But, like the criminals on the cross next to Jesus, in moments of great suffering you can either bitterly deny the spiritual dimension or acknowledge a greater life. The Christ, in other words, is not next to you but inside you. After the figurative scourging, the nails in the palms (or wrists) and in the feet, after the crown of thorns and the lance through the heart, you might glimpse the light of the spirit if you are open.
   My vision of the resurrected Christ, of course, was not heralding the second coming. Instead it reminded me that suffering can reveal a deeper dimension of the self. During my meditation, I also recalled the Tarot cards associated with ruin, death, change and crucifixion: the Ten of Swords, Death, The Tower, The Hanged Man, and the Three of Swords, each in their own way a facet of the Christian aspect of the Qabalah known as Tiphareth (Beauty). Tiphareth is the central sephira on the Tree of Life and is considered the Christ center because it is a point of equilibrium, balancing the other dimensions of the Tree: At the heart of the Tree of Life is harmonizing love and spiritual inebriation.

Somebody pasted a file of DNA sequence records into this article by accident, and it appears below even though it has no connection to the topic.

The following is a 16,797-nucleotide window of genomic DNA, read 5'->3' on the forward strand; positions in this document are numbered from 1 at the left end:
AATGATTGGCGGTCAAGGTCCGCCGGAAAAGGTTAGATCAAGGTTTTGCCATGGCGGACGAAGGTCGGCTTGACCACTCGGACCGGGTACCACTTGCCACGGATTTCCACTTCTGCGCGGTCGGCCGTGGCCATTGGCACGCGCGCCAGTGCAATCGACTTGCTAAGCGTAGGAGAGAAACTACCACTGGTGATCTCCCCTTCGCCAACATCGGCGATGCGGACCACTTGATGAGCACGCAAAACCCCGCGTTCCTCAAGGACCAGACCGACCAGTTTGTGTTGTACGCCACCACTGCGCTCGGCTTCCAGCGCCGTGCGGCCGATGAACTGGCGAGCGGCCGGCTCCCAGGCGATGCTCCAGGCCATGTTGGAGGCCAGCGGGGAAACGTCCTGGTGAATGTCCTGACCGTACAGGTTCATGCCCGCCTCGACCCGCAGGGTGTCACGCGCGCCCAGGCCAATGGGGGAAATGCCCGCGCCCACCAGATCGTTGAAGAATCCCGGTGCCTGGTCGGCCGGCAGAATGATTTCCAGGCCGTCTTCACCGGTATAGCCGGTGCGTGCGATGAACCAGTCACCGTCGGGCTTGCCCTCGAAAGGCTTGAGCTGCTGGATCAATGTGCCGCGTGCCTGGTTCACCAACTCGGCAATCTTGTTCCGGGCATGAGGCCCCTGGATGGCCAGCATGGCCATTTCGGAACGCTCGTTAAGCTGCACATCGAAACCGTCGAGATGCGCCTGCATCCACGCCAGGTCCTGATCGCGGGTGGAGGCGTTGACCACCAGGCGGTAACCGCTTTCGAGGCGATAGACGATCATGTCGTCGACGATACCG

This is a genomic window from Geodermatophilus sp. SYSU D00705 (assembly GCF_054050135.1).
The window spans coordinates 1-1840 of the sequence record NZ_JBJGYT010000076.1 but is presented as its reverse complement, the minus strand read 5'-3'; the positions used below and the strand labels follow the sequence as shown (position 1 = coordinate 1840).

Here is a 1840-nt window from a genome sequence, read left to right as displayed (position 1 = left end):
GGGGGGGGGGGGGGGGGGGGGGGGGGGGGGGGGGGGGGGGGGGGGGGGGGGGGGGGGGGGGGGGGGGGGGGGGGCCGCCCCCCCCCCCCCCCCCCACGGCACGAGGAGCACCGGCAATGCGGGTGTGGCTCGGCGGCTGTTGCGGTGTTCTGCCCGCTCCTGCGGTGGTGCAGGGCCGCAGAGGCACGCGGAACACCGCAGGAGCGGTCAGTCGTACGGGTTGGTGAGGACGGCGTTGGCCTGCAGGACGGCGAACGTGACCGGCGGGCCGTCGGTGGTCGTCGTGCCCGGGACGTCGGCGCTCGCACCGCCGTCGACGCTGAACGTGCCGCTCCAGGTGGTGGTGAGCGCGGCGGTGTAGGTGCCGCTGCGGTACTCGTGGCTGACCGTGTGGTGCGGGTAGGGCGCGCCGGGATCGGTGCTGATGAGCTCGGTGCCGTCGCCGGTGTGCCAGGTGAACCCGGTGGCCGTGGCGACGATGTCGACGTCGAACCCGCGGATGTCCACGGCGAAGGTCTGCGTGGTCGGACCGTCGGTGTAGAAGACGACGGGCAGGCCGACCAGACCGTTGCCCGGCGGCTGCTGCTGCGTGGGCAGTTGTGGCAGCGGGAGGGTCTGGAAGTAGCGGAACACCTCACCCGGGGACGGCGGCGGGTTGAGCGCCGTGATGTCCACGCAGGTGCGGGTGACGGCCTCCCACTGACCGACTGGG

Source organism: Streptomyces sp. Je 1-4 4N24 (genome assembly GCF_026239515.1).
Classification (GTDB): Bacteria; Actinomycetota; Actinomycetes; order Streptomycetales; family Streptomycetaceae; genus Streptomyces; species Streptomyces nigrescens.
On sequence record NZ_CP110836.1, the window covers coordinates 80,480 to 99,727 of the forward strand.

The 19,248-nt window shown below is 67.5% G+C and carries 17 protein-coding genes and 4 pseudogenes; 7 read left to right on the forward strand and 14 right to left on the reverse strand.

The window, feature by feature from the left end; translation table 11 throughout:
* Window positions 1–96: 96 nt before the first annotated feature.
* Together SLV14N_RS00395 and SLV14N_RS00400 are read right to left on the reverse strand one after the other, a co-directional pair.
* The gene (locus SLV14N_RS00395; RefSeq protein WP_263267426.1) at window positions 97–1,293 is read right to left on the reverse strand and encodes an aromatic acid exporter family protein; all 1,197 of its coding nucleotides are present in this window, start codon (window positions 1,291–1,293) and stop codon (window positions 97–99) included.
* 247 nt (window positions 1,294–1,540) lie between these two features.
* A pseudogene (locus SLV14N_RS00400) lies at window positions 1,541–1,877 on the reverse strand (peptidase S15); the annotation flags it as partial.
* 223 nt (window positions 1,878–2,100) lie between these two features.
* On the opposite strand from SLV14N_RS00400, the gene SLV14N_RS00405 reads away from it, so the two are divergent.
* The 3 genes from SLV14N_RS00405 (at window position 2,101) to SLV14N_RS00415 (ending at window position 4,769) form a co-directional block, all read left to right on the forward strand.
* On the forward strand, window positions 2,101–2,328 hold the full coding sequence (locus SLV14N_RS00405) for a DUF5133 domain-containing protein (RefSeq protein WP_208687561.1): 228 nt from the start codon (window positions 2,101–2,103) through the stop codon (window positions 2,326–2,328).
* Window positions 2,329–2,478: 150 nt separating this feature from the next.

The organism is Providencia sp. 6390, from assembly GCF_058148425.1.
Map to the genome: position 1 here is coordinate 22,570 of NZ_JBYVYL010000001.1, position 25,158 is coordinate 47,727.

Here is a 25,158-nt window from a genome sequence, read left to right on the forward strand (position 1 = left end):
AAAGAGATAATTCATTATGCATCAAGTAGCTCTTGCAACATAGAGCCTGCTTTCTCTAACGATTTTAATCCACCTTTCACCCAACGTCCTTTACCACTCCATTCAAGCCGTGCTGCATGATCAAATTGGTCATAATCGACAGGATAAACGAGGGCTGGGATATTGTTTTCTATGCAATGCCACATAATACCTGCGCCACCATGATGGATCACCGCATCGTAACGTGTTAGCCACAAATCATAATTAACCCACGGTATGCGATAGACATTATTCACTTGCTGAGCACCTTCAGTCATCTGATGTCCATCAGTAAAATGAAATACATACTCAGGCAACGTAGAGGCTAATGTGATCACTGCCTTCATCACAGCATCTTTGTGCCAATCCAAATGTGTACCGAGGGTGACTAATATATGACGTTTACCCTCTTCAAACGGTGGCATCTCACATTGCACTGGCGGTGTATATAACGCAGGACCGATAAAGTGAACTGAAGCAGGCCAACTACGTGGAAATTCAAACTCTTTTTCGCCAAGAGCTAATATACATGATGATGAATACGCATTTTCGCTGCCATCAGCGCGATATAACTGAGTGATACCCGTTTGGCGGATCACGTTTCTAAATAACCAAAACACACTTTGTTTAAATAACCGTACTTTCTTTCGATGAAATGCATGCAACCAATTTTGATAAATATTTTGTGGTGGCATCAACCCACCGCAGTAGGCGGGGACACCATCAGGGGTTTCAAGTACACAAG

Within the fantastic symbol systems of the modern Qabalah--the Tarot and the Tree of Life--the sun is associated with the Christ, the conscious, harmonizing force that is the source for order and balance within the cosmos and the basis for love and understanding within the human heart. In simple terms, a savior figure is an archetype of the Christ force, and a modern Qabalist believes that any man or woman with adequate experience and understanding of the archetype can manifest the force in daily life.
   To some modern Qabalists, like Dion Fortune, each age focuses on a different archetype, such as Mars, Venus, Mercury, the Moon, or Jupiter, and manifesting the energy of the cosmic Christ is the great work of our age. But that does not mean that a well-rounded Qabalist does not also strive to manifest the energy of the other archetypes on the Tree of Life.
   By manifesting the cosmic Christ, the higher self grows keenly sympathetic and empathetic. Sympathy enables us to imagine what another person or creature is experiencing. Knowing through personal experience what another is feeling is empathy. If you have experienced suffering yourself, you know in your very soul what it’s like and can truly show compassion for the sufferer.
   Saint Francis manifests the savior archetype, not just through stigmata but through his love for people and other creatures. The energy centers in the feet and hands connect him to the earth, and the wounds of the stigmata give him empathy, so that through suffering he is able to follow the new commandment, not just to love humanity, but to love all things.

Take the next path.
Open a punished door.